Ardie Collins, novelist and song writer, talks about being creative and the art of swindling

2011 was a busy year for Ardie Collins.  His debut novel, Cult Fiction, was published by Knightstone Publishing, he finished his Master's degree and he committed himself to write a song a day for the entire year.


 



 I have a confession: I’m young. Much too young to be writing this post. We’re talking horrendously young here. I’m 23 and I somehow managed to get my debut novel published in September of last year. I’m still baffled by this. I sometimes imagine myself older. I’m twenty years older and looking back at that kid who wrote his first novel and managed to get it published at 23, and I’m smirking at him and saying, ‘It was an okay first effort, kid. How did you swindle that one, though?’ For some reason my 43-year-old self seems to think he’s in a gangster movie set in the 1930s, and he's also somehow forgotten how he swindled it.


First of all, I swindled it by writing a novel. I was in my second year studying English at university and I wrote out a short story. Over the next few years a novel about a man who accidentally starts a cult slowly began to collect itself around this short story in a Word document. Later, it would be almost entirely removed from the novel, leaving only a tiny but important remnant of itself behind. Much of the very early draft was written alongside writing my dissertation. That may seem like a very bad idea. That’s because it was. But I think it helped, too. There was the writing I was meant to be doing (the dissertation) and the writing I wanted to be doing (something that was beginning to look like a novel) as a short relief. In the end, I think that seeing writing a bit of the novel as a welcome break was what helped me to finish it. The later drafts, rewrites and edits were all being done in my evenings while I was working in a 9-5 office job that I hated. I’m currently on the look-out for some similarly soul-destroying work (preferably in insurance or something) to help me see through another novel or two.

Secondly, I swindled it by getting a publishing deal. Unfortunately for future anecdotes and the post I’m currently writing, it wasn’t nearly a long and laborious enough process for my liking. It probably took about a year. I hunted around and did the usual thing of sending manuscripts and cover letters to different literary agents and publishing houses. A healthy pile of rejection letters had started to build up but, eventually, for very little reason other than losing my motivation and running out of money I was willing to allocate to stamps, I gave up. I reasoned that I was proud of what I’d managed to do up to that point, but that perhaps what I was sending out wasn’t quite ready yet.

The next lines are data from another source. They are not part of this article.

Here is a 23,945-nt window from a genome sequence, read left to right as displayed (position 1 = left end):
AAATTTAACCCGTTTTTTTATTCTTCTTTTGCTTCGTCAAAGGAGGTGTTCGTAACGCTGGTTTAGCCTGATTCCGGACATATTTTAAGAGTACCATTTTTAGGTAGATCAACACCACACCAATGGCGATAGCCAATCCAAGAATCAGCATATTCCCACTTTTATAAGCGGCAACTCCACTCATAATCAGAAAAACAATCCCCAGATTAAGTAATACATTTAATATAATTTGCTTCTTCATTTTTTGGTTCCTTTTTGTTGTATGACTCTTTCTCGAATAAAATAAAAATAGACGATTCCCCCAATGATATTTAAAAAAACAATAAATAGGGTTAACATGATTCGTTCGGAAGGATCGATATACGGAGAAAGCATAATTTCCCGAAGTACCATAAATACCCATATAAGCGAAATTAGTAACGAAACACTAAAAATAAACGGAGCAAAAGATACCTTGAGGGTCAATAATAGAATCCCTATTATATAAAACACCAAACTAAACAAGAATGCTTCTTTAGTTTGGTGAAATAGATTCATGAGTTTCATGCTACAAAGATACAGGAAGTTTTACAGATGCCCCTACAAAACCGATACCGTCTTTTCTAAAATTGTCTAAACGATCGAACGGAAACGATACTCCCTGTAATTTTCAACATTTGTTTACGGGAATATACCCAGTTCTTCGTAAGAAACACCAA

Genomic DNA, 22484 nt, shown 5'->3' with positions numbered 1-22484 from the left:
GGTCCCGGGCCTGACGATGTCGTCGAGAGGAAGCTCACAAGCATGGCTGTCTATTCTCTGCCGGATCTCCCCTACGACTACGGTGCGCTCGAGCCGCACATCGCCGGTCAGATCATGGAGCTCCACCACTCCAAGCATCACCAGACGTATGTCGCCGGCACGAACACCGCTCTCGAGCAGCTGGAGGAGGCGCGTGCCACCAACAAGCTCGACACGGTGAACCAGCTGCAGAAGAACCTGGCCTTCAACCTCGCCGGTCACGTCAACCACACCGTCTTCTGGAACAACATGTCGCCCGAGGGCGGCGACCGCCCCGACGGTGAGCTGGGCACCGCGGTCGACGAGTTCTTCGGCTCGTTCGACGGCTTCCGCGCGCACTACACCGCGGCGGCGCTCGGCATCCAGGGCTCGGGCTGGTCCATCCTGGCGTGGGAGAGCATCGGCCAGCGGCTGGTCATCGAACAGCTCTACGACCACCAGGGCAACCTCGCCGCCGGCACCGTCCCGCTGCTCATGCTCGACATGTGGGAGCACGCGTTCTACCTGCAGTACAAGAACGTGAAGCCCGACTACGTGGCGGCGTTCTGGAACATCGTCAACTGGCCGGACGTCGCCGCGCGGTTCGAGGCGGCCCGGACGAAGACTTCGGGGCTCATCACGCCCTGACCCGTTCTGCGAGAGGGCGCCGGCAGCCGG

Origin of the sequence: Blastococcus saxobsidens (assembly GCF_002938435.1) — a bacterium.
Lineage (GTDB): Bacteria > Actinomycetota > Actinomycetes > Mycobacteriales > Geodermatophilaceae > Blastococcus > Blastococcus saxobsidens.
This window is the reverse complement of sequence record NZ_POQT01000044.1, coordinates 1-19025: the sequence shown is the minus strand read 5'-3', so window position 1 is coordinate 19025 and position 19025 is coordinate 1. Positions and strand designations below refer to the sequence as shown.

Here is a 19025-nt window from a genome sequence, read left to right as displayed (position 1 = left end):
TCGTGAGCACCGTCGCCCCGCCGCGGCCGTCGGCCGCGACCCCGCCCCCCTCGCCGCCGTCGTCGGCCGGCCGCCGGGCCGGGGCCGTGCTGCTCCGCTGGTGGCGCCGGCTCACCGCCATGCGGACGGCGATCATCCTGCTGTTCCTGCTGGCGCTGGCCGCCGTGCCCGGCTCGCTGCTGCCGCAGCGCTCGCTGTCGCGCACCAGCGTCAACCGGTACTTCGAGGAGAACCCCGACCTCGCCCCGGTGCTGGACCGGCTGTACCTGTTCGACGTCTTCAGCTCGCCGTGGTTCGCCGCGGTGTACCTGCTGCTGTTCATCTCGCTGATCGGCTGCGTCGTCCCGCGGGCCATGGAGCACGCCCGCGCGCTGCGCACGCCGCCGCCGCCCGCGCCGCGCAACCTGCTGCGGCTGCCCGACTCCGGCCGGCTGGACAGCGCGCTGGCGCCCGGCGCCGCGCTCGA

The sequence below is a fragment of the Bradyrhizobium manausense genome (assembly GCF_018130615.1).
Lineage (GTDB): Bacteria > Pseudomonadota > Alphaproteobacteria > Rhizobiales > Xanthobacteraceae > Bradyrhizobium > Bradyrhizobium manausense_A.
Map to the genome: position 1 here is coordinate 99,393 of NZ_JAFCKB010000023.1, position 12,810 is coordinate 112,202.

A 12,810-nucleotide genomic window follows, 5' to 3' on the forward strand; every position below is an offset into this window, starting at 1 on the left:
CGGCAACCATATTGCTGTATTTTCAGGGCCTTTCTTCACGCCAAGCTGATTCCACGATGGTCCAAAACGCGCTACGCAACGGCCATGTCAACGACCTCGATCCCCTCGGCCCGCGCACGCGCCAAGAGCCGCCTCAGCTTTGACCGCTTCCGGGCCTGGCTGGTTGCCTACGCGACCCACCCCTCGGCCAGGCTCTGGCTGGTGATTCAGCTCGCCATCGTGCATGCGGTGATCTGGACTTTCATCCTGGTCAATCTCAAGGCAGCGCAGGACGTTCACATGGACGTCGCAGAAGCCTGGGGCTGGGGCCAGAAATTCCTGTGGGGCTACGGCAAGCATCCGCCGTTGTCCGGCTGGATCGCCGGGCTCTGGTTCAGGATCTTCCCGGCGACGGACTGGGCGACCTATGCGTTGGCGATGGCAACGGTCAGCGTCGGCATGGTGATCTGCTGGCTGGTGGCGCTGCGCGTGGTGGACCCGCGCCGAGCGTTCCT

Whilst I was trying to edit it into a better condition, however, I was contacted by a publisher who had seen my book online and asked if I wanted to submit it to them. I had forgotten that I had already put an earlier draft of the novel on a self-publishing website, months had gone by and it was still sitting there. It certainly helped that the publishers were small and still establishing themselves. I don’t imagine that this is a tactic that many larger publishing houses are likely to employ anytime soon when searching for new books, but in many ways I think of my route to publishing as the digital equivalent of leaving a manuscript on a park bench in the hope that a publisher might stumble across it.


As September loomed, I began organising a ‘Web 2.0 book launch’ involving tweet-based competition entries and live Blog.tv shows. And I was just as occupied with other things. I had a dissertation to finish for my Master’s course, but it was my main project (which I was most likely doing so I that could be creative on my own terms alongside my course – a recurring theme) that consumed most of my 2011. It was a project to release one original song onto the internet every day throughout the year. It could be the silliest thing I’ve attempted in my twenty three years, but it is also the thing I am most proud of having completed. It was often hard work, almost always tiring (due to normally forgetting I had to write a song until I was about to go to sleep), but definitely worth it. The idea being that I was playing the odds; that out of the 365 songs a lot of them could turn out to be terrible, but some of them might turn out alright. It was a writing challenge more than anything, and a way of learning how to write songs (something I’m still learning about, of course).

I think my love of being creative and making something on my own terms was the main reason I wrote my 365 songs and was also the reason I wrote the novel. It’s also the reason I desperately need to find a horrendous job in insurance or something so that I get to feel hard-done-by and self-righteous, and so that I can make more things in my spare time. Mostly, because I want to be able to look back as that smirking 43-year-old version of myself, and I want to have published more books and written more songs, and I want to be able to wonder how I swindled it.


The final song of the Cooper365 Project

Visit Ardie Collins at his website and on Twitter.

1 comment:

Cynthya said...

I love your candor here and the theme of your double life. I have a similar duality going on, being both a theatre nurse/mom/wife and an earthworker/meditation leader/sacred tour leader on the side.

The one pays the bills while the other pays tribute to the creativity you feel inside you.

Congratulations for recognizing and feeding this duality, which is your true success!